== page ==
Once the list of the highest split id scores has been calculated, the most important step for the split pattern recognition and significance ranking has been done. The multitud” of possible parameter split assignments has been reduced to a 1:1 correlation (parameter
best fitting split pattern), and with the split identification score value, we have a (first) cardinal measurable quantity which defines a transitive order on the assigned parameter split pairs.However, what has been achieved so far is not fully sufficient to assess the impact of process splits on a set of parameters. For this, we need to consider yet another important aspect: the split identification score values we have been using so far can be determined completely independent of any additional (external) data. For their calculation, we only need to know the split pattern (as, e.g., given in
of the spec-range of “Parameter1”, but only
of the spec-range of “Parameter2”. This teaches us two things: Split id scores just quantify how good specific split patterns are mapped to certain parameters. They do not quantify the split-significance. This is true no matter whether parameters respond to the same split, as in the case above (“Split1”), or to different splits, as e.g. in the case of “Parameter2” and “Parameter3” (“Parameter3” has its highest split id score of 1.00 for “Split2”, see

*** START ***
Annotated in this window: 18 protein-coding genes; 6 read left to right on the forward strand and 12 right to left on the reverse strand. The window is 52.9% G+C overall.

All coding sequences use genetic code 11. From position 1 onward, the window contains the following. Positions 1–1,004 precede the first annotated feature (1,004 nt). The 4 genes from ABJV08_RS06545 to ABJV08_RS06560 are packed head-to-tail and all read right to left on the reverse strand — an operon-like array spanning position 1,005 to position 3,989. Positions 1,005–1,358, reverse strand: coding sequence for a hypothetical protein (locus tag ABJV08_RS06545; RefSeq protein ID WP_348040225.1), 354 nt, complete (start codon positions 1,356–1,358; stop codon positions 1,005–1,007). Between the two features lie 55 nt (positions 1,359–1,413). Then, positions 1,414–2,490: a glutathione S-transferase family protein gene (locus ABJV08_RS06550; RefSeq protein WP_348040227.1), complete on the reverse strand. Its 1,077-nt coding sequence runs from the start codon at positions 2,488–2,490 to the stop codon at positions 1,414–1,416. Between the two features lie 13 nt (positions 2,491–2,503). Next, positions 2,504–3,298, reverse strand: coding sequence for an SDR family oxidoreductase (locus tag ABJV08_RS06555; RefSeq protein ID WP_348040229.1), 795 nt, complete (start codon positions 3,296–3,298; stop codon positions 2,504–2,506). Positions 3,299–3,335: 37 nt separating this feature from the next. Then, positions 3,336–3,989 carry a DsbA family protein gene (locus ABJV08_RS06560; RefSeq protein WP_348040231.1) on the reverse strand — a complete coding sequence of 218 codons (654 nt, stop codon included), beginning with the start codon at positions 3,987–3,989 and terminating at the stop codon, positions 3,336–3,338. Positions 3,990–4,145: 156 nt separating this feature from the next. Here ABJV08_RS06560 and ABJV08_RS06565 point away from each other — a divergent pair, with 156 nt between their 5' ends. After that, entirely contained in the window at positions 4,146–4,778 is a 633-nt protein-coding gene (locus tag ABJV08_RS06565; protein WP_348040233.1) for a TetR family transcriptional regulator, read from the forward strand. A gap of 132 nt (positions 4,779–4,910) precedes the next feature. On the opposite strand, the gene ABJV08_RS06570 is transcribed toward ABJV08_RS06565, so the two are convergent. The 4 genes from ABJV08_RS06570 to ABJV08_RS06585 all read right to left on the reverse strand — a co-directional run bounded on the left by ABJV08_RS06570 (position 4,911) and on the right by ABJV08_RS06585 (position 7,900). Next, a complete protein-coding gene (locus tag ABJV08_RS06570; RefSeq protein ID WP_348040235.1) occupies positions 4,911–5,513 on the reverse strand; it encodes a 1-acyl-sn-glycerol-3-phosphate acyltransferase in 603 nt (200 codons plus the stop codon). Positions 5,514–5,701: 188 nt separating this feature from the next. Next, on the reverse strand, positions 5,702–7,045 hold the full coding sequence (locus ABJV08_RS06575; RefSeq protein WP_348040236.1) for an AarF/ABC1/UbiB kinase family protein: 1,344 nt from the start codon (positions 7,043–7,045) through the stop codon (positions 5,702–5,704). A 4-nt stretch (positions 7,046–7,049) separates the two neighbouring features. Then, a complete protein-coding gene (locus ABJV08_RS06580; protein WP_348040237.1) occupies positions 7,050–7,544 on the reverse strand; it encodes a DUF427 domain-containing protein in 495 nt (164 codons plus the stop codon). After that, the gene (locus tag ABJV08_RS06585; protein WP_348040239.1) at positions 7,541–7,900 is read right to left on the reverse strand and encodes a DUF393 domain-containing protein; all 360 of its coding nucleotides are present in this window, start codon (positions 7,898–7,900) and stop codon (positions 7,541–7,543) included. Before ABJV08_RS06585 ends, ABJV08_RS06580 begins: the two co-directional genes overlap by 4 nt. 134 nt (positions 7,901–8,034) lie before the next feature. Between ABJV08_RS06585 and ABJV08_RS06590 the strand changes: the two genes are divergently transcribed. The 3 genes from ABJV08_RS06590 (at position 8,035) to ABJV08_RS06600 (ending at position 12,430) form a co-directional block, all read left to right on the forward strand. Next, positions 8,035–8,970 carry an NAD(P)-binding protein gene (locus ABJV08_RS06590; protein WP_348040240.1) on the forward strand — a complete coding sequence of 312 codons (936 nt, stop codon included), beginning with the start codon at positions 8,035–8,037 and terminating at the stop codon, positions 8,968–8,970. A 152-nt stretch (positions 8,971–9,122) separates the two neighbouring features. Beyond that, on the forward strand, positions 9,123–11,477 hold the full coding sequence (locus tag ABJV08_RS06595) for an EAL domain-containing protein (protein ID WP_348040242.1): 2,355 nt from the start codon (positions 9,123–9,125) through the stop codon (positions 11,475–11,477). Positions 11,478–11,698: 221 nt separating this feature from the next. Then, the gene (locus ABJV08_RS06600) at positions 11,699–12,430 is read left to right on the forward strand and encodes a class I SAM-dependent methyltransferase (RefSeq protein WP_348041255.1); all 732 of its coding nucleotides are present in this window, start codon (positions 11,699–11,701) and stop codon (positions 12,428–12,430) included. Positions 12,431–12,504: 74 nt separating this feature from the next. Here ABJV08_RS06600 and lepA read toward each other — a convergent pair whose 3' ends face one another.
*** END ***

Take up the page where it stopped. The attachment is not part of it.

That is the reason why the suggested methodology for a split identification is supplemented by a method for a significance ranking. The ratio of split-group offset to spec width, which has just been calculated, will be called the “significance value” of a split. When a split includes more than two split-groups, the split-group offset is defined as the difference between the average value of the highest and the lowest split-group.
The significance values of the splits with the highest split id scores are listed in
Now we have two separate characteristics—the split id score and the significance value—which must be combined to obtain the so-called “overall score value”. This overall score value is also a cardinal measurable quantity and constitutes the last column in the table of
The combination of the different characteristics (in order to obtain the split id scores and the overall score values) is done by employing basic principles of fuzzy logic operations.